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Proposal to ban marijuana with strong alcohol gets public hearing in Spokane

Incorporating marijuana into a state law that allows cities to ban the sale of strong alcoholic drinks in certain neighborhoods is the latest legislative suggestion to limit the pot industry.

The proposal is unlikely to affect where pot shops can be located in downtown Spokane, despite lengthy testimony Thursday from neighbors worried about a new store near the Roman Catholic cathedral.

On Thursday state Sen. Michael Baumgartner, R-Spokane, headed a discussion on the proposal, which also included Spokane law enforcement director Jim McDevitt, members of the Washington Liquor and Cannabis Board and parishioners of Our Lady of Lourdes Cathedral.

The Lucky Leaf pot store near the cathedral opened in March and has generated nearly $67,000 in sales.

“Selling marijuana, so close to our parish, we believe, will continue to expand the deterioriation of that particular neighborhood,” said Mary Haugen, president of the Pastoral Council at Our Lady of Lourdes.

Even if the proposal were to become law, it’s unlikely it would have any effect in Spokane.

Spokane City Councilman Mike Fagan, who attended Thursday’s summit, said he knew there was no political will from the current council to limit pot sales downtown.

“This is going to be a 6-to-1 decision,” Fagan said, citing a recent meeting by council members with Mayor David Condon in which City Council President Ben Stuckart made it clear that efforts to limit pot sales downtown would be a nonstarter.

Stuckart, who did not attend the meeting, said he’d asked for data to show that Spokane’s five operating marijuana stores caused a spike in crime. What he received did not indicate city officials should target pot shops, he said.

“If someone can show me data, that there’s harm from legal marijuana, I will consider changing anything,” Stuckart said. “But nobody’s been able to show me that. If there’s no problem, what are we trying to solve?”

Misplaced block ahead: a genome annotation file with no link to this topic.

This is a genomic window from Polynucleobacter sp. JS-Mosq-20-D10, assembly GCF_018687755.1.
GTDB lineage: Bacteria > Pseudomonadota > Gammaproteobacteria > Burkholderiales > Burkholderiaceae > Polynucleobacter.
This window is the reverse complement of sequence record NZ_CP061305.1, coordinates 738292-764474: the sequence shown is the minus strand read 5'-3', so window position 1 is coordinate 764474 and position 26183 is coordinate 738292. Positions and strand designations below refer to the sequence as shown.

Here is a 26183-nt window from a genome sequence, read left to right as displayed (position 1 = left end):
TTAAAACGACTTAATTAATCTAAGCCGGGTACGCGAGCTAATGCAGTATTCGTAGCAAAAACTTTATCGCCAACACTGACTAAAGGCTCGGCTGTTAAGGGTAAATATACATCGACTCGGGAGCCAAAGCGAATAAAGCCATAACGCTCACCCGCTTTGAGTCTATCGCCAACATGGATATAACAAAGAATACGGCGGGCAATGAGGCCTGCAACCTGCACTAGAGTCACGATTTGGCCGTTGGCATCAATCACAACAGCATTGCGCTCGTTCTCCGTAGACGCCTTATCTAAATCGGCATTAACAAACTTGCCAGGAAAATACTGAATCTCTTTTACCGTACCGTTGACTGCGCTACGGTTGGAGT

McDevitt told members of the Senate Committee on Labor and Commerce, who joined Baumgartner, Fagan and Rep. Marcus Riccelli, D-Spokane, for the summit, that the Spokane Police Department hadn’t produced a report on the marijuana industry and crime, but that it has the tools to do so.

Fagan said there were problems with the suggestion to add churches to a section of state law that creates 1,000-foot “buffer zones” around buildings where pot can’t be sold, such as schools and libraries. That proposal has been touted by many, including Alexander Kaprian, the pastor and founder of the Pilgrim Slavic Baptist Church, who has raised concerns about another proposed pot shop on Second Street.

“We have well over 400 churches,” Fagan said.

Fagan, who presided over several community meetings ahead of the implementation of legal marijuana sales in summer 2014, said church members were expressing concerns “way, way late” in the process. But that didn’t mean their voices shouldn’t be heard, he said.

“The bottom line here is these folks put us where we are as elected officials, and they are appealing to us that this is impacting their quality of life,” Fagan said. “Do we just pooh-pooh that? No. That’s not our job.”

Baumgartner said he believed additional legislation might be needed to lengthen the amount of time people can weigh in on new marijuana business licenses, which is currently 20 days. Also, he said the Washington Liquor and Cannabis Board should take “proactive” steps to inform neighbors a marijuana store is moving in.

“Instead of just posting on a sign, everyone within 1,000 feet or 2,000 feet ought to get notice in the mail,” Baumgartner said.

Lucky Leaf’s co-owners, David and Shilo Morgan, also testified Thursday, saying they felt vilified by a portion of the community simply for trying to set up a business.

“I didn’t anticipate coming to Spokane to have to fight everybody,” said Shilo Morgan, as her voice caught and tears welled in her eyes. “I came here to start a new thing with my family.”

John Ahern, a former state representative, has been part of protest efforts outside the downtown store. He told the panel it made sense to pair regulations on alcohol with marijuana.

“You got one rattlesnake in your bed, that’s booze,” Ahern said. “Why throw a second rattlesnake in your bed? That’s marijuana.”

But Sen. Bob Hasegawa, D-Seattle, said much of the testimony from marijuana opponents Thursday focused on issues beyond the drug.

“I think some of it might be based in some preconceived notions about what marijuana or cannabis does, because most of the examples I’ve heard cited here are not necessarily marijuana-related,” he said. “In fact, a lot of them seem to be unrecognized mental health issues.”


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